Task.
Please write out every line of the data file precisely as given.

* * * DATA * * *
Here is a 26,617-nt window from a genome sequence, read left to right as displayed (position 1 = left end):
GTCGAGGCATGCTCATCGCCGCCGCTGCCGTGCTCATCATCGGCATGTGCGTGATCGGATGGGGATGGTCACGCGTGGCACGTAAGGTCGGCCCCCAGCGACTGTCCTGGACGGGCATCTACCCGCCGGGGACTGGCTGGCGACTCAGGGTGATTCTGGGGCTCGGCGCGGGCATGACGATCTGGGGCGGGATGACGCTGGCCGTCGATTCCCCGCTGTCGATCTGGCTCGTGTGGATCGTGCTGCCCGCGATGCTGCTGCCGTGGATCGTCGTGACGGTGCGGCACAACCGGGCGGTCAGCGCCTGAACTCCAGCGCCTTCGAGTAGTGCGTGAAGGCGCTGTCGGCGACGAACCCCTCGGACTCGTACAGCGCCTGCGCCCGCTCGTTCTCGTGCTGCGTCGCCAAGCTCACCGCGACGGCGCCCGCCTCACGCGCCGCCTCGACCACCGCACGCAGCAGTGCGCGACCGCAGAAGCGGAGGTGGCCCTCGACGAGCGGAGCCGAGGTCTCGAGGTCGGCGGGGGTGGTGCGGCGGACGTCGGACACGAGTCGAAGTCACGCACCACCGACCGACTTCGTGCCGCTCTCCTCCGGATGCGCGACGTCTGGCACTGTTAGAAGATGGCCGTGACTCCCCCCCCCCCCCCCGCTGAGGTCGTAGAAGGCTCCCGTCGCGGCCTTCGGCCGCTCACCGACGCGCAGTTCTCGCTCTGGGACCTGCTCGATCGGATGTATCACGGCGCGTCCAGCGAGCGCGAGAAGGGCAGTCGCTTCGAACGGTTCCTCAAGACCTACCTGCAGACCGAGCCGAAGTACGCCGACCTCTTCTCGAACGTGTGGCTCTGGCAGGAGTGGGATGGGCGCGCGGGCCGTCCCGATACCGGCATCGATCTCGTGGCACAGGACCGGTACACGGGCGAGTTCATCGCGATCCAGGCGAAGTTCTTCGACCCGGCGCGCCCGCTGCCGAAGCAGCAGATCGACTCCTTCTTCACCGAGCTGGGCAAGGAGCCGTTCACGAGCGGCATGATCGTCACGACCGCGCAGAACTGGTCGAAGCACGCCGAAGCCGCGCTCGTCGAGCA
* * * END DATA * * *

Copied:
Here is a 26,617-nt window from a genome sequence, read left to right as displayed (position 1 = left end):
GTCGAGGCATGCTCATCGCCGCCGCTGCCGTGCTCATCATCGGCATGTGCGTGATCGGATGGGGATGGTCACGCGTGGCACGTAAGGTCGGCCCCCAGCGACTGTCCTGGACGGGCATCTACCCGCCGGGGACTGGCTGGCGACTCAGGGTGATTCTGGGGCTCGGCGCGGGCATGACGATCTGGGGCGGGATGACGCTGGCCGTCGATTCCCCGCTGTCGATCTGGCTCGTGTGGATCGTGCTGCCCGCGATGCTGCTGCCGTGGATCGTCGTGACGGTGCGGCACAACCGGGCGGTCAGCGCCTGAACTCCAGCGCCTTCGAGTAGTGCGTGAAGGCGCTGTCGGCGACGAACCCCTCGGACTCGTACAGCGCCTGCGCCCGCTCGTTCTCGTGCTGCGTCGCCAAGCTCACCGCGACGGCGCCCGCCTCACGCGCCGCCTCGACCACCGCACGCAGCAGTGCGCGACCGCAGAAGCGGAGGTGGCCCTCGACGAGCGGAGCCGAGGTCTCGAGGTCGGCGGGGGTGGTGCGGCGGACGTCGGACACGAGTCGAAGTCACGCACCACCGACCGACTTCGTGCCGCTCTCCTCCGGATGCGCGACGTCTGGCACTGTTAGAAGATGGCCGTGACTCCCCCCCCCCCCCCCGCTGAGGTCGTAGAAGGCTCCCGTCGCGGCCTTCGGCCGCTCACCGACGCGCAGTTCTCGCTCTGGGACCTGCTCGATCGGATGTATCACGGCGCGTCCAGCGAGCGCGAGAAGGGCAGTCGCTTCGAACGGTTCCTCAAGACCTACCTGCAGACCGAGCCGAAGTACGCCGACCTCTTCTCGAACGTGTGGCTCTGGCAGGAGTGGGATGGGCGCGCGGGCCGTCCCGATACCGGCATCGATCTCGTGGCACAGGACCGGTACACGGGCGAGTTCATCGCGATCCAGGCGAAGTTCTTCGACCCGGCGCGCCCGCTGCCGAAGCAGCAGATCGACTCCTTCTTCACCGAGCTGGGCAAGGAGCCGTTCACGAGCGGCATGATCGTCACGACCGCGCAGAACTGGTCGAAGCACGCCGAAGCCGCGCTCGTCGAGCA